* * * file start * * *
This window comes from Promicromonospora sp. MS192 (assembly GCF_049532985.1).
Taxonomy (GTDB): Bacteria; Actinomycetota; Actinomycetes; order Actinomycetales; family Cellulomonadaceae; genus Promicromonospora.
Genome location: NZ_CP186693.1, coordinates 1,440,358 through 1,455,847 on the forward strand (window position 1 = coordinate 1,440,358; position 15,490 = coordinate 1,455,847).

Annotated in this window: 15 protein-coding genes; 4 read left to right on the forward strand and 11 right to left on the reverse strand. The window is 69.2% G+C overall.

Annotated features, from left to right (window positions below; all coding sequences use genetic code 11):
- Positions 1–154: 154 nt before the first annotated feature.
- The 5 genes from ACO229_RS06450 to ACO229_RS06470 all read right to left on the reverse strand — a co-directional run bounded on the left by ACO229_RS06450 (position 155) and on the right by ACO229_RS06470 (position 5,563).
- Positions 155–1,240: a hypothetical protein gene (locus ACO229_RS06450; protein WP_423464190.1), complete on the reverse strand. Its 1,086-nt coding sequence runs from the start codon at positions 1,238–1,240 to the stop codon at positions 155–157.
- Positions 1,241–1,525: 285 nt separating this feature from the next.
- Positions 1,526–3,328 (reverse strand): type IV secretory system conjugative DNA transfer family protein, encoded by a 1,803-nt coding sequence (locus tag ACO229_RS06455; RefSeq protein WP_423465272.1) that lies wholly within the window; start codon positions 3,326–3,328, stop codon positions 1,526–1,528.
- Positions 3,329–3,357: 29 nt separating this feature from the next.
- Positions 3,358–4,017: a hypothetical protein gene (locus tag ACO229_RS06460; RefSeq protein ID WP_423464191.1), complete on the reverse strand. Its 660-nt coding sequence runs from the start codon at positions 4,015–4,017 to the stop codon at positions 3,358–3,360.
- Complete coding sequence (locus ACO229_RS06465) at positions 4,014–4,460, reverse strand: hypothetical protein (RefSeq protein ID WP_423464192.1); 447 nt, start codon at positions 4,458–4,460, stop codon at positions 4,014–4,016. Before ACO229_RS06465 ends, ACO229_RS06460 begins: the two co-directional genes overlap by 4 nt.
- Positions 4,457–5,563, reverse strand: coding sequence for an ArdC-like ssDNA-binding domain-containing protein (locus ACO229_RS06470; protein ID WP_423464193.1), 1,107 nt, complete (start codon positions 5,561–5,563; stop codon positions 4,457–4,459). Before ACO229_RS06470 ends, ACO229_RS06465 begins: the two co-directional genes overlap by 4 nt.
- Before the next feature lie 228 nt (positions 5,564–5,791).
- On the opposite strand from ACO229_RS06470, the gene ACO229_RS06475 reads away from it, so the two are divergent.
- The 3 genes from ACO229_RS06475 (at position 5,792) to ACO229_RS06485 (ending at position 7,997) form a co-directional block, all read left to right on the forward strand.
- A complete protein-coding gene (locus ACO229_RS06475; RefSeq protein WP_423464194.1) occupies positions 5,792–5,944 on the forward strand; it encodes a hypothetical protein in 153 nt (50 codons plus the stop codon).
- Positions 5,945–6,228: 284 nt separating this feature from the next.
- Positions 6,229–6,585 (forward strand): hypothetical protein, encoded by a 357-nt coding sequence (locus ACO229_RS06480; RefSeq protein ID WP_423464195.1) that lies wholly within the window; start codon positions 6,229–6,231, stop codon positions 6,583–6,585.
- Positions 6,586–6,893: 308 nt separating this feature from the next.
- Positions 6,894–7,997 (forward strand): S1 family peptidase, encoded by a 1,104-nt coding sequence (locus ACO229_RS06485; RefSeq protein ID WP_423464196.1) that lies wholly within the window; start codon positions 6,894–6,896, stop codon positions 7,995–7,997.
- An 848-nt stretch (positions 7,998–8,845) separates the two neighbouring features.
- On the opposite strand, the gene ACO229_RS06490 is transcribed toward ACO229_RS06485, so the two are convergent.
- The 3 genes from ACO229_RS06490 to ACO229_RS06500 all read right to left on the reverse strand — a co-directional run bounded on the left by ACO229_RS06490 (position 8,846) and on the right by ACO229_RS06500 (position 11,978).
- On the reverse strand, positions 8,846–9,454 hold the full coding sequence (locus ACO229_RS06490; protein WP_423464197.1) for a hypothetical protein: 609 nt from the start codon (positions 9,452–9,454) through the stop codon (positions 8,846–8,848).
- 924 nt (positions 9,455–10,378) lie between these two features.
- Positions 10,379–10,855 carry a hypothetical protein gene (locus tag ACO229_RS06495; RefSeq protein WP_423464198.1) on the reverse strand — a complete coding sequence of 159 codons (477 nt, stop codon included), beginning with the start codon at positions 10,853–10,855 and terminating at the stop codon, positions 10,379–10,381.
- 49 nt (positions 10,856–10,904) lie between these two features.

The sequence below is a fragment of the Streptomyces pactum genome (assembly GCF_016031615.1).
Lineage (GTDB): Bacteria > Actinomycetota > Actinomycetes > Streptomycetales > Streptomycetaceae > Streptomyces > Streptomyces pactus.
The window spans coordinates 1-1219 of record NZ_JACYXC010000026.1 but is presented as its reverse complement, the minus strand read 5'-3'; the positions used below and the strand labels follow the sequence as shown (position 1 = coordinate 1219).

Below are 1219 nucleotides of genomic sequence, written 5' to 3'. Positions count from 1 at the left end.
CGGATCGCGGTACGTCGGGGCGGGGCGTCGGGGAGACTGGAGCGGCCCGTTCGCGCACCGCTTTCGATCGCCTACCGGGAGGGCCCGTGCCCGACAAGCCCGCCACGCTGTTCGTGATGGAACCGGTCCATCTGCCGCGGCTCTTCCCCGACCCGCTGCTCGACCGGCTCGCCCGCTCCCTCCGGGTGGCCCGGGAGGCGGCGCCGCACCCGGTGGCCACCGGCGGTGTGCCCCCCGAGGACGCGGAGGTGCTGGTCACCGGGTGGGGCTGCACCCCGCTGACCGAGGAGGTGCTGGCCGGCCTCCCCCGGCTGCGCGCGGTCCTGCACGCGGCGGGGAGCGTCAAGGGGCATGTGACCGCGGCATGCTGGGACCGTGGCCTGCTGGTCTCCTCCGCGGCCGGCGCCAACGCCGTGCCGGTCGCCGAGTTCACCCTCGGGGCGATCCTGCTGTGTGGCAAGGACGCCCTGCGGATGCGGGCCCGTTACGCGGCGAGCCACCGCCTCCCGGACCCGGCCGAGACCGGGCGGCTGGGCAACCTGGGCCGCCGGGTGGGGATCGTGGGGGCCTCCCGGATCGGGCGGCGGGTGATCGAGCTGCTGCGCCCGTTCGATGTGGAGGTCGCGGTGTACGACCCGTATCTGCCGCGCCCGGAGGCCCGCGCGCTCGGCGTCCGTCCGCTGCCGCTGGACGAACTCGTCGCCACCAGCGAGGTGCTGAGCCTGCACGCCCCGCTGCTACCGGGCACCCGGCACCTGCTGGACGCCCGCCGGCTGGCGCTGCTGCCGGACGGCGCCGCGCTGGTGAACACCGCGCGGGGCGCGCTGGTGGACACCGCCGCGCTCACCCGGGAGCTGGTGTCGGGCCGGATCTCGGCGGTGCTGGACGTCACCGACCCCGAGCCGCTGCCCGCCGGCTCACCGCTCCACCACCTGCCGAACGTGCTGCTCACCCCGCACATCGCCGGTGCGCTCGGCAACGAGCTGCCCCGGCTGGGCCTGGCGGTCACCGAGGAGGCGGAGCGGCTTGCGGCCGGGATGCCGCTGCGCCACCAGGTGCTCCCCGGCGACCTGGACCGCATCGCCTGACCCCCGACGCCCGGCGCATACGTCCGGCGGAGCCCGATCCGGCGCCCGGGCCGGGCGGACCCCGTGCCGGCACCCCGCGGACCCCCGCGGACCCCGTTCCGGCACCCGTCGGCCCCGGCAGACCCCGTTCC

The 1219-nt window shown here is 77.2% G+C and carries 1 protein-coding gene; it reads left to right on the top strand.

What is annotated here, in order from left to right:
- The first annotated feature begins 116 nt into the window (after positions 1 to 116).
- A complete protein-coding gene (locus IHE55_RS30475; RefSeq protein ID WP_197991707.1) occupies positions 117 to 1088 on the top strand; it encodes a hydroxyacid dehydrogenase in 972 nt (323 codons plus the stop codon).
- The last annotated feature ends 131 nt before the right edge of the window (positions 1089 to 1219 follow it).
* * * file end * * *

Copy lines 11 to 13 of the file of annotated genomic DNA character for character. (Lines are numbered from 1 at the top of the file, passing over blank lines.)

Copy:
- Positions 3,329–3,357: 29 nt separating this feature from the next.
- Positions 3,358–4,017: a hypothetical protein gene (locus tag ACO229_RS06460; RefSeq protein ID WP_423464191.1), complete on the reverse strand. Its 660-nt coding sequence runs from the start codon at positions 4,015–4,017 to the stop codon at positions 3,358–3,360.
- Complete coding sequence (locus ACO229_RS06465) at positions 4,014–4,460, reverse strand: hypothetical protein (RefSeq protein ID WP_423464192.1); 447 nt, start codon at positions 4,458–4,460, stop codon at positions 4,014–4,016. Before ACO229_RS06465 ends, ACO229_RS06460 begins: the two co-directional genes overlap by 4 nt.